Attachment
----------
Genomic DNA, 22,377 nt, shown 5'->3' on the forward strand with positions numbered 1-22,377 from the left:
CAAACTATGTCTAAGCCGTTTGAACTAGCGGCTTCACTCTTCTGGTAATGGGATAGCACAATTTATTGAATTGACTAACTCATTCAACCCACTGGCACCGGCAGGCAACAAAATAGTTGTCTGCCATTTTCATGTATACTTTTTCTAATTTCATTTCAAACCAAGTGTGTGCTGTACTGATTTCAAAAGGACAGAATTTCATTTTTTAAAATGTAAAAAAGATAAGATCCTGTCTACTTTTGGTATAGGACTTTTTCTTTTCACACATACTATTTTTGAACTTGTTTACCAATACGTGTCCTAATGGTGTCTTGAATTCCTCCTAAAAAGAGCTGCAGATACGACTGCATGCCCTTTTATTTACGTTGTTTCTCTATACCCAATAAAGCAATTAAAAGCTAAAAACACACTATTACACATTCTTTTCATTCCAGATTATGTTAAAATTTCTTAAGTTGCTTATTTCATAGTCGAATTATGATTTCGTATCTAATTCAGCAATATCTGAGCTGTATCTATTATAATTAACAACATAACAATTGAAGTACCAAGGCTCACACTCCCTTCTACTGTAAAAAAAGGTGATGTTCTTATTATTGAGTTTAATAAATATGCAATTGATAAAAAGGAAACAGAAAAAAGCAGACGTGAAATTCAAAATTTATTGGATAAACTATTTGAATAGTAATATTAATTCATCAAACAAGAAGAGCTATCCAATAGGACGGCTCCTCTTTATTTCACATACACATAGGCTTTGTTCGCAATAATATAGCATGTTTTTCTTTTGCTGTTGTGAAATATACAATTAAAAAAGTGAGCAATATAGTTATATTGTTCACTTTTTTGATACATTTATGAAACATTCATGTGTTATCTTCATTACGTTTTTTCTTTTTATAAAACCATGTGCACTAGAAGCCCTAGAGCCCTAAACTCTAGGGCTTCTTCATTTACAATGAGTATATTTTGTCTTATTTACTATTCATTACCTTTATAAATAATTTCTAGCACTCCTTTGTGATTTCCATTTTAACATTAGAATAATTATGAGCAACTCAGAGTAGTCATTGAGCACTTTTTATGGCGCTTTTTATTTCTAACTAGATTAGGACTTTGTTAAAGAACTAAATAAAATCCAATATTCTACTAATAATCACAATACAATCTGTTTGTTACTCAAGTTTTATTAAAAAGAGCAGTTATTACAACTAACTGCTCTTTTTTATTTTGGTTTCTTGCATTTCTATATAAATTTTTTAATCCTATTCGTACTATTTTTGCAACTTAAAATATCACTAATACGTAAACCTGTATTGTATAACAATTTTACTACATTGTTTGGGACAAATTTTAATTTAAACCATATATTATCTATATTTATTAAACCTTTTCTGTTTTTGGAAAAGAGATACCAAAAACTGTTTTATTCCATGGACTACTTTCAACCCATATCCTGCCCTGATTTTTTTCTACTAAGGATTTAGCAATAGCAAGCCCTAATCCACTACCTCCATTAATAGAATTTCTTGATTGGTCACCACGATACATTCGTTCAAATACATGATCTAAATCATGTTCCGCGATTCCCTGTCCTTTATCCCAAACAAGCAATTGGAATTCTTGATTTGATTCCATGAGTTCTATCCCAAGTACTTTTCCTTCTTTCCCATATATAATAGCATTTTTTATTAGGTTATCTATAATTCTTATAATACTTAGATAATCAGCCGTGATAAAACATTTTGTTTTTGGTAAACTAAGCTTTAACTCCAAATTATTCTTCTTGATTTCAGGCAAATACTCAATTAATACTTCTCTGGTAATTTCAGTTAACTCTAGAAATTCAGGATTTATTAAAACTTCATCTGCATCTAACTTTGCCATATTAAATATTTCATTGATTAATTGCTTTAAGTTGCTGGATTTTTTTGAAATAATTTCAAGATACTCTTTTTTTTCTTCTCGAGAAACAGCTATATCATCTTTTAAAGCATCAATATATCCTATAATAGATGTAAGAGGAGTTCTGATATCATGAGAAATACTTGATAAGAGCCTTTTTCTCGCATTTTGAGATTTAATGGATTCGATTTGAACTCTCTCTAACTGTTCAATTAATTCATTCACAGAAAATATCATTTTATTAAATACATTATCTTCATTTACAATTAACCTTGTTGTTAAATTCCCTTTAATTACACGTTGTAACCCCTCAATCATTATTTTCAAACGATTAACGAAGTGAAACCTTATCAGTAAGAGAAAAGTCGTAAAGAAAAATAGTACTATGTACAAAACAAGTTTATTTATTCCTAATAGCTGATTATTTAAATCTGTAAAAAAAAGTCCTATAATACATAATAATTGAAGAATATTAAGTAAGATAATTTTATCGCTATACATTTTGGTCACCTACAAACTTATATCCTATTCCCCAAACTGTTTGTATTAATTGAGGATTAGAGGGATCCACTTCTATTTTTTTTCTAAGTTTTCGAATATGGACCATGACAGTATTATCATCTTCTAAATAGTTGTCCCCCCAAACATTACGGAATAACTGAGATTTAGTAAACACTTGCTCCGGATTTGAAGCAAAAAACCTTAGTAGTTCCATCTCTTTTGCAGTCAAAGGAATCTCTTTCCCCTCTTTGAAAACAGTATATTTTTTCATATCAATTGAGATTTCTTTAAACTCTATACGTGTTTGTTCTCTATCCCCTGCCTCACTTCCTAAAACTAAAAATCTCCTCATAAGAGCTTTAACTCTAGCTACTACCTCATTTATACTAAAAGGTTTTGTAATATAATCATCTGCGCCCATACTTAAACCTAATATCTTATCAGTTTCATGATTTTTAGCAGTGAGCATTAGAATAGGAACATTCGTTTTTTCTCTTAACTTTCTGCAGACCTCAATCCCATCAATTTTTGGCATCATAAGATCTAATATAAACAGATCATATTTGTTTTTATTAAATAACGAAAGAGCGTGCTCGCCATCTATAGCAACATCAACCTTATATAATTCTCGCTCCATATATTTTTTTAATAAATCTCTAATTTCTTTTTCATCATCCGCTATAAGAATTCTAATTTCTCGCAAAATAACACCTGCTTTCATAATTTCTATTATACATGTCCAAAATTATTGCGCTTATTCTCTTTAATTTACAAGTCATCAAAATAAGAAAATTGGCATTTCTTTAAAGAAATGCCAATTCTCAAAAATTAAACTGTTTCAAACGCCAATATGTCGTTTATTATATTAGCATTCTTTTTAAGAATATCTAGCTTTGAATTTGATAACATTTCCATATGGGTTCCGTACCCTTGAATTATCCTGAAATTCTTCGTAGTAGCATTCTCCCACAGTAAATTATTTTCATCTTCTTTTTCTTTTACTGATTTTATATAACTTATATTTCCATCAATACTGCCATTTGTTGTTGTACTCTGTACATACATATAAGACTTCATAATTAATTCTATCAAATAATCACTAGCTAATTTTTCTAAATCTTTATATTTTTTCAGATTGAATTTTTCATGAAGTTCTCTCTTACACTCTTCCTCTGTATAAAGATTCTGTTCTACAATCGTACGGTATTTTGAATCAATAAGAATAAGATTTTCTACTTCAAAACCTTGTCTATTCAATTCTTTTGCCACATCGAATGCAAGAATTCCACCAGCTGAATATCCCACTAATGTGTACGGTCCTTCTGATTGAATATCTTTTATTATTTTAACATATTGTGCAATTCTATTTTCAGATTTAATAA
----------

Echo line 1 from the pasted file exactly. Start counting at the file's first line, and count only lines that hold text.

Genomic DNA, 22,377 nt, shown 5'->3' on the forward strand with positions numbered 1-22,377 from the left: